What is email verification or validation and how does it work? | WhoisXML API

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What is email verification or validation and how does it work?

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The verification or validation of email addresses is a fundamental need in many applications, ranging from protection against phishing and various other email-based threats through the validation of data filled in into an online form to the purification of marketing or other email lists from invalid addresses to maintain sender reputation and avoid bouncing or other unnecessary email traffic. These have been illustrated in detail in several other blogs

In what follows we illustrate how an actual validation is carried out. But first of all, let’s answer this question:

What is email verification?

By "validation" we mean a verification of whether the given email address exists and can receive emails, along with obtaining some other supplemental information about its nature. As such it is not to be confused with techniques to decide whether the address is malicious or blacklisted; that is a different deal.

The main purpose of this document is to give an overview of the relevant aspects of validation and the demonstration of how this can be done using the email verification API. This facilitates the validation of many email addresses quickly, one by one or in bulk, even in an automated fashion, possibly integrated into a bigger application.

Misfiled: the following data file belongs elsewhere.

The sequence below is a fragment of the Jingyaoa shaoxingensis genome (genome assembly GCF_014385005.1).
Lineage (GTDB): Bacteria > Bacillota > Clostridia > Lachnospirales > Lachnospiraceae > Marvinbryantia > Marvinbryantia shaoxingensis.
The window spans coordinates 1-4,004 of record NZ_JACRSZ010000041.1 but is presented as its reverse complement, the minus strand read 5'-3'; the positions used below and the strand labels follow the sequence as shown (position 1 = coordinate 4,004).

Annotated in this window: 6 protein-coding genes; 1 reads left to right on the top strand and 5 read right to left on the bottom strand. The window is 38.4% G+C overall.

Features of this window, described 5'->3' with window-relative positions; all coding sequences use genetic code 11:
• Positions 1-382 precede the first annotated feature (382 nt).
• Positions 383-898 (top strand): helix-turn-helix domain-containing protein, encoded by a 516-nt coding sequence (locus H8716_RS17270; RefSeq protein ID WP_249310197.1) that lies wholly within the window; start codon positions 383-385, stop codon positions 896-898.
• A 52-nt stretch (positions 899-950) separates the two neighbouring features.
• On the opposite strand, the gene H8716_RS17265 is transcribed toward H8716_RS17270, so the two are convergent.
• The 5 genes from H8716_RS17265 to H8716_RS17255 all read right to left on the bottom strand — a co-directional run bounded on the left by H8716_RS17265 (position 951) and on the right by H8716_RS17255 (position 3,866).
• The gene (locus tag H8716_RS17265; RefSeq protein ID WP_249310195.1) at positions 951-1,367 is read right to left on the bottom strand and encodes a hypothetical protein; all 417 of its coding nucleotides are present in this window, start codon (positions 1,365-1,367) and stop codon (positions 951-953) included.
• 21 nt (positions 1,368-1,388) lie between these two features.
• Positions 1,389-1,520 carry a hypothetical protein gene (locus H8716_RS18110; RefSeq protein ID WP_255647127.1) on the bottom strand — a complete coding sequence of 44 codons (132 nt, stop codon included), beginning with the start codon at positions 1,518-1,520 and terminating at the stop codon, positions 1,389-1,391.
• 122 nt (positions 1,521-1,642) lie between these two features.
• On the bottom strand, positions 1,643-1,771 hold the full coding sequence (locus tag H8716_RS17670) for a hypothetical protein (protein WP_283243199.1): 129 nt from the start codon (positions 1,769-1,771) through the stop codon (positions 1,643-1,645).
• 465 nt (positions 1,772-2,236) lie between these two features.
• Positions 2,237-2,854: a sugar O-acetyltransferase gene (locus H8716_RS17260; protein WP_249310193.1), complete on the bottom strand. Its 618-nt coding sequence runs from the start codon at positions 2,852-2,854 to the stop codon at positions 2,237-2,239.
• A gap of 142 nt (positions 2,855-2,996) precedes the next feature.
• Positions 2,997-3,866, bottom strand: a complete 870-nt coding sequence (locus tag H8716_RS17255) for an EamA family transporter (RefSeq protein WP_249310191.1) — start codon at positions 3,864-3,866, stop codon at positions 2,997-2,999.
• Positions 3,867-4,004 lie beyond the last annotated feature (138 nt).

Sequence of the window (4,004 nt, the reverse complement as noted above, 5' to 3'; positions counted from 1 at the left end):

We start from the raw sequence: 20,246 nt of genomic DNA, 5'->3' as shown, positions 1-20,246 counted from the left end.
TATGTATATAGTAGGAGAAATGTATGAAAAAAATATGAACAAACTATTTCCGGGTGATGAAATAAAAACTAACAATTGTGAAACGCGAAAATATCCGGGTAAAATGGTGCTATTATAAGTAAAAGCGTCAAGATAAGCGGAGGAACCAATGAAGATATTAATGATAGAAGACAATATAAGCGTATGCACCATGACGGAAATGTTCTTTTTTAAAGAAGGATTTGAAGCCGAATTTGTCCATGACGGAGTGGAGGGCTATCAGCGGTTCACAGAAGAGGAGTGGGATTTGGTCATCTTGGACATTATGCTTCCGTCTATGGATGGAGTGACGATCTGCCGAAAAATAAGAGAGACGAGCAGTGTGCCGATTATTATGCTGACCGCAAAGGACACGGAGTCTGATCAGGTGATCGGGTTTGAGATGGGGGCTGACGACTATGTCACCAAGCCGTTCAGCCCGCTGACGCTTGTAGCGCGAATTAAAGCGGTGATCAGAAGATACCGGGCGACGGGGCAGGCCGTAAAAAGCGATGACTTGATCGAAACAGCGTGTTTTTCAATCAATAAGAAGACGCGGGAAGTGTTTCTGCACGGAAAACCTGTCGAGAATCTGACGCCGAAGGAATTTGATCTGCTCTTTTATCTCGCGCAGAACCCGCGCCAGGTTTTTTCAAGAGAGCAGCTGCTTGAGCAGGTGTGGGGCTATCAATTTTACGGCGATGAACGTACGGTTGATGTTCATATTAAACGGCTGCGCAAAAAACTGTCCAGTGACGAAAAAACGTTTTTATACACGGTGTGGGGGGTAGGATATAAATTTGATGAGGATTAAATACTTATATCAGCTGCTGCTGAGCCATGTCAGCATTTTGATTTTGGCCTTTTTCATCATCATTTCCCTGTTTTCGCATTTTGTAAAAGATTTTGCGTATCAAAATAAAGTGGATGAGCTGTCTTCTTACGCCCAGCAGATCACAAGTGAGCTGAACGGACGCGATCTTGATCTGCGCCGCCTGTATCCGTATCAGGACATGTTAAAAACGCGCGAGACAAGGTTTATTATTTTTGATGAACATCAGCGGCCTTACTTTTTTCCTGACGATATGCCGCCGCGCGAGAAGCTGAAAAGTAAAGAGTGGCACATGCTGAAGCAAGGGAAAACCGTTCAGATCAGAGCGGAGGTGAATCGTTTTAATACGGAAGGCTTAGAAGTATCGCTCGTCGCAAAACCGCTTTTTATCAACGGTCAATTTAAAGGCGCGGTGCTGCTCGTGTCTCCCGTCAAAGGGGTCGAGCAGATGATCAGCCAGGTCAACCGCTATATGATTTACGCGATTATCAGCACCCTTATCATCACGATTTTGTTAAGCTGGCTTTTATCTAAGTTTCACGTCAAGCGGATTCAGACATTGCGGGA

But before we go for it, let's briefly recapitulate the basics of the email protocol. (If you are an expert on that, you may safely skip the next section.) 

1. Background 

The email protocol is among the oldest ones of the Internet still in operation. It was first specified as early as 1982 in RFC 821, and some of the details are still the same. The current specification, RFC 5321 also dates back to 2018 (albeit some of the details were updated in RFC 7504 in 2015. Altogether, like many other solutions of the Internet, email was designed with a relatively coherent and benevolent user community in mind. This is behind many of the issues necessitating email address validation and additional security measures. 

In spite of the simplicity of the goal - send an electronic message to another user on the Internet -, the protocol is relatively complex, and its development turned the operation of an email server into an advanced matter of system administration.